Overall, mortality from COPD decreased, with an annual percentage change (APC) of -0.6% (95% CI: -0.9, -0.3) between 2004 at 72.9 per 100,000 population and 2018 at 67.4 per 100,000 population. Male COPD mortality exceeded that of females; however, male mortality continued to decline with an APC of -1.2% (95% CI: -1.5, -0.9), unlike females whose death rates were overall unchanged. Further stratifying sex by race, we found that Black females were the only sociodemographic group to have had an increase in COPD mortality with an APC of 1.3% (95% CI: 0.9, 1.6). The number of deaths from influenza with COPD had increased over time with an observed APC of 19.58% (95% CI: 6.9, 33.8) between 2004 and 2018. Increased influenza mortality paralleled trends of decreased influenza vaccination rates, wherein between 2011 and 2018 there was an APC of -5.1% (95% CI: -8.2, -2.0). This trend was also true for those with COPD; 451.4 per 1,000 respondents in 2011 were vaccinated against influenza compared to 352.1 per 1,000 respondents in 2018, resulting in an APC of -1.8% (95% CI: -3.3, -0.2). Pneumococcal vaccination rates between 2011 and 2018 remain unchanged, meanwhile deaths from pneumococcal disease with COPD decreased; an APC of -10.1% (95% CI: -16.6, -3.1).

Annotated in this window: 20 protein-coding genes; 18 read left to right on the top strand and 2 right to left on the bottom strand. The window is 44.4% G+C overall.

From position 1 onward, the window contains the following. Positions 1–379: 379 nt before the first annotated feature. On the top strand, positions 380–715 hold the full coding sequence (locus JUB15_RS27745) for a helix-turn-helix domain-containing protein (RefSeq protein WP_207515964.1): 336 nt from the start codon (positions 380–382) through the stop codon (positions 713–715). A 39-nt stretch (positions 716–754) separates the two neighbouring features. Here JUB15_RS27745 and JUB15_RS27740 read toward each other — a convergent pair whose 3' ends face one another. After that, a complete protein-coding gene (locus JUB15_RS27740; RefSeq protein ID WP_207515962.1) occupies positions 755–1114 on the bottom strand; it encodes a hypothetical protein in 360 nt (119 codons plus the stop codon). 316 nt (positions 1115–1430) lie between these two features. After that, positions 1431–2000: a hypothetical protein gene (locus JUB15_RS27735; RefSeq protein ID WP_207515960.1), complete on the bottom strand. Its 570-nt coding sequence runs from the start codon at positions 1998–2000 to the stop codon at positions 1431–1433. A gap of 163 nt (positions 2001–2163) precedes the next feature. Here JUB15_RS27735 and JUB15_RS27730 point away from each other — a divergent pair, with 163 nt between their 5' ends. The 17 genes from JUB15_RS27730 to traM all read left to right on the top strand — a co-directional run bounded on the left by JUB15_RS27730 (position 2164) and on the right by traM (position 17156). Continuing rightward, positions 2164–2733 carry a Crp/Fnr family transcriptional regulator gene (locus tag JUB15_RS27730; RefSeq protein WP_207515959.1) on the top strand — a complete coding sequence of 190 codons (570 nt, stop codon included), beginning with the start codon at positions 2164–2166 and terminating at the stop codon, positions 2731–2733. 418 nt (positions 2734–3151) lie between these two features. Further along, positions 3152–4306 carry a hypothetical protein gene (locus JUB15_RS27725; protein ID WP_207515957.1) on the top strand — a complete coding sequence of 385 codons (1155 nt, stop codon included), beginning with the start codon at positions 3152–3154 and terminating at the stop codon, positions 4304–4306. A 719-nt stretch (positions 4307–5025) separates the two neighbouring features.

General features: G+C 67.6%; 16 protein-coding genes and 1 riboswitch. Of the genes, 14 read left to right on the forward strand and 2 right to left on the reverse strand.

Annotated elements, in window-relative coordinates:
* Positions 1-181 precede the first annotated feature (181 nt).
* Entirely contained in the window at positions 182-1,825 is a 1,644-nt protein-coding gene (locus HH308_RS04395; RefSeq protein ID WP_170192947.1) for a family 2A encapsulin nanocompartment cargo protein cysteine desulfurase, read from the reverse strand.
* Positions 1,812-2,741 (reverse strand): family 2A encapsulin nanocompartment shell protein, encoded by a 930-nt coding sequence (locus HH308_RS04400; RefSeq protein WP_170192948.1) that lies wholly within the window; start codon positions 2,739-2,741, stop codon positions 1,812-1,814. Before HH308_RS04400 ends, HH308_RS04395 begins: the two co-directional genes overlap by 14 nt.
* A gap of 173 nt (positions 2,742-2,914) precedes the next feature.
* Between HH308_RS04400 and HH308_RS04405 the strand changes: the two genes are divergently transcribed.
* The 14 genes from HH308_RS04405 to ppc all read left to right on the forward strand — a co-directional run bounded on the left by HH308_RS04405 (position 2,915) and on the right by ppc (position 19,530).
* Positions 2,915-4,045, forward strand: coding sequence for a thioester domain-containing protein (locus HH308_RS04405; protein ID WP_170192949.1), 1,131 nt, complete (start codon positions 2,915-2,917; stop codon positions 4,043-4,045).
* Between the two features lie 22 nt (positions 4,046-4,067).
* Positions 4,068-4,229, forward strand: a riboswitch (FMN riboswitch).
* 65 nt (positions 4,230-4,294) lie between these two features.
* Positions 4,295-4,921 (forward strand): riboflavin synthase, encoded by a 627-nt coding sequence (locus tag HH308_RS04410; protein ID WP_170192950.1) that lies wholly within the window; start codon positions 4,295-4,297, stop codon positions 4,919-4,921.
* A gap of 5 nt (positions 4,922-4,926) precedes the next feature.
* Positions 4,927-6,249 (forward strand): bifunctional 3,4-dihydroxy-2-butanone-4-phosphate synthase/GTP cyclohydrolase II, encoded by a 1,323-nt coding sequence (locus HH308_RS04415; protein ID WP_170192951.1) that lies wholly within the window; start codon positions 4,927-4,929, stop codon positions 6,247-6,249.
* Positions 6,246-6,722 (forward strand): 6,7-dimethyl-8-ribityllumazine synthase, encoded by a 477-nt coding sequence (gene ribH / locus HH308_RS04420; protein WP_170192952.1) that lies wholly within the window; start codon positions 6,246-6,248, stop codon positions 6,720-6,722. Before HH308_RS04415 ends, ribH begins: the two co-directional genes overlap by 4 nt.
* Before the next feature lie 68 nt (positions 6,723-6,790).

COPD mortality has decreased among Americans overall; however, there remain important sociodemographic groups that have not secured the same deceleration in death rates.